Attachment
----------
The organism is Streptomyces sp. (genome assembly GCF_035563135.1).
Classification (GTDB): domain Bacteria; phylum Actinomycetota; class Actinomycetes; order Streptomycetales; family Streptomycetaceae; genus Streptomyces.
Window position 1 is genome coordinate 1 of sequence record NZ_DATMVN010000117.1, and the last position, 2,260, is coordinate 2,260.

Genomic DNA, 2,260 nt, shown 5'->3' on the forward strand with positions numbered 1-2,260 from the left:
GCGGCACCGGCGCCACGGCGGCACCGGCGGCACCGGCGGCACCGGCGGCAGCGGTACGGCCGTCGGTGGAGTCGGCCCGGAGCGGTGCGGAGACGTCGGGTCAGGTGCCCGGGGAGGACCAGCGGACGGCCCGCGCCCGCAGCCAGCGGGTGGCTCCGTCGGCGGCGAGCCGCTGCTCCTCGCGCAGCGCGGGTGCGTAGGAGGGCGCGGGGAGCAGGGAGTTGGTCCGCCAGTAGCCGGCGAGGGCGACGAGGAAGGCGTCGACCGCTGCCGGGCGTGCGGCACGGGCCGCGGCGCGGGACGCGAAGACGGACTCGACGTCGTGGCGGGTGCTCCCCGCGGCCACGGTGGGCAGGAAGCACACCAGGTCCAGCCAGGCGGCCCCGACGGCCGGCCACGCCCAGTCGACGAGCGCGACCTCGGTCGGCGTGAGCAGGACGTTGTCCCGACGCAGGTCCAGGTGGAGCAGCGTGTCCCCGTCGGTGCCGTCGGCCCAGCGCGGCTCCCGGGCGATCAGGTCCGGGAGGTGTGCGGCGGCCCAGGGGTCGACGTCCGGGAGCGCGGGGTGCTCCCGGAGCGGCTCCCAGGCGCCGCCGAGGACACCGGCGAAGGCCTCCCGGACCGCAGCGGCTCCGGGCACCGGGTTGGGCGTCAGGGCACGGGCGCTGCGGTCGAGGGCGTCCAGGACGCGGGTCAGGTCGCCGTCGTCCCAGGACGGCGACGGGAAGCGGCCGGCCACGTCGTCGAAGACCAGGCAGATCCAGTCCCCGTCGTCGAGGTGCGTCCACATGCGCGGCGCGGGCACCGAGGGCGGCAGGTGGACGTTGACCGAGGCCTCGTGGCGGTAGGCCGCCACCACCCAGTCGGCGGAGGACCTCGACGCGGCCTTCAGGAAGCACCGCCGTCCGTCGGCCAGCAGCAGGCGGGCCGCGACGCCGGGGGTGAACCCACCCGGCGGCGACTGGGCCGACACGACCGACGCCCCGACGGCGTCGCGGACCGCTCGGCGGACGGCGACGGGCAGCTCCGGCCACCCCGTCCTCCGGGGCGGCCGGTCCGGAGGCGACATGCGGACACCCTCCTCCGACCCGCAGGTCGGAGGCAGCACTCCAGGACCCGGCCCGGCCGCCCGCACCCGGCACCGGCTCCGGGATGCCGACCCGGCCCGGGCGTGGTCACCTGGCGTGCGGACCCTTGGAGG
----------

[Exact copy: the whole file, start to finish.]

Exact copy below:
The organism is Streptomyces sp. (genome assembly GCF_035563135.1).
Classification (GTDB): domain Bacteria; phylum Actinomycetota; class Actinomycetes; order Streptomycetales; family Streptomycetaceae; genus Streptomyces.
Window position 1 is genome coordinate 1 of sequence record NZ_DATMVN010000117.1, and the last position, 2,260, is coordinate 2,260.

Genomic DNA, 2,260 nt, shown 5'->3' on the forward strand with positions numbered 1-2,260 from the left:
GCGGCACCGGCGCCACGGCGGCACCGGCGGCACCGGCGGCACCGGCGGCAGCGGTACGGCCGTCGGTGGAGTCGGCCCGGAGCGGTGCGGAGACGTCGGGTCAGGTGCCCGGGGAGGACCAGCGGACGGCCCGCGCCCGCAGCCAGCGGGTGGCTCCGTCGGCGGCGAGCCGCTGCTCCTCGCGCAGCGCGGGTGCGTAGGAGGGCGCGGGGAGCAGGGAGTTGGTCCGCCAGTAGCCGGCGAGGGCGACGAGGAAGGCGTCGACCGCTGCCGGGCGTGCGGCACGGGCCGCGGCGCGGGACGCGAAGACGGACTCGACGTCGTGGCGGGTGCTCCCCGCGGCCACGGTGGGCAGGAAGCACACCAGGTCCAGCCAGGCGGCCCCGACGGCCGGCCACGCCCAGTCGACGAGCGCGACCTCGGTCGGCGTGAGCAGGACGTTGTCCCGACGCAGGTCCAGGTGGAGCAGCGTGTCCCCGTCGGTGCCGTCGGCCCAGCGCGGCTCCCGGGCGATCAGGTCCGGGAGGTGTGCGGCGGCCCAGGGGTCGACGTCCGGGAGCGCGGGGTGCTCCCGGAGCGGCTCCCAGGCGCCGCCGAGGACACCGGCGAAGGCCTCCCGGACCGCAGCGGCTCCGGGCACCGGGTTGGGCGTCAGGGCACGGGCGCTGCGGTCGAGGGCGTCCAGGACGCGGGTCAGGTCGCCGTCGTCCCAGGACGGCGACGGGAAGCGGCCGGCCACGTCGTCGAAGACCAGGCAGATCCAGTCCCCGTCGTCGAGGTGCGTCCACATGCGCGGCGCGGGCACCGAGGGCGGCAGGTGGACGTTGACCGAGGCCTCGTGGCGGTAGGCCGCCACCACCCAGTCGGCGGAGGACCTCGACGCGGCCTTCAGGAAGCACCGCCGTCCGTCGGCCAGCAGCAGGCGGGCCGCGACGCCGGGGGTGAACCCACCCGGCGGCGACTGGGCCGACACGACCGACGCCCCGACGGCGTCGCGGACCGCTCGGCGGACGGCGACGGGCAGCTCCGGCCACCCCGTCCTCCGGGGCGGCCGGTCCGGAGGCGACATGCGGACACCCTCCTCCGACCCGCAGGTCGGAGGCAGCACTCCAGGACCCGGCCCGGCCGCCCGCACCCGGCACCGGCTCCGGGATGCCGACCCGGCCCGGGCGTGGTCACCTGGCGTGCGGACCCTTGGAGG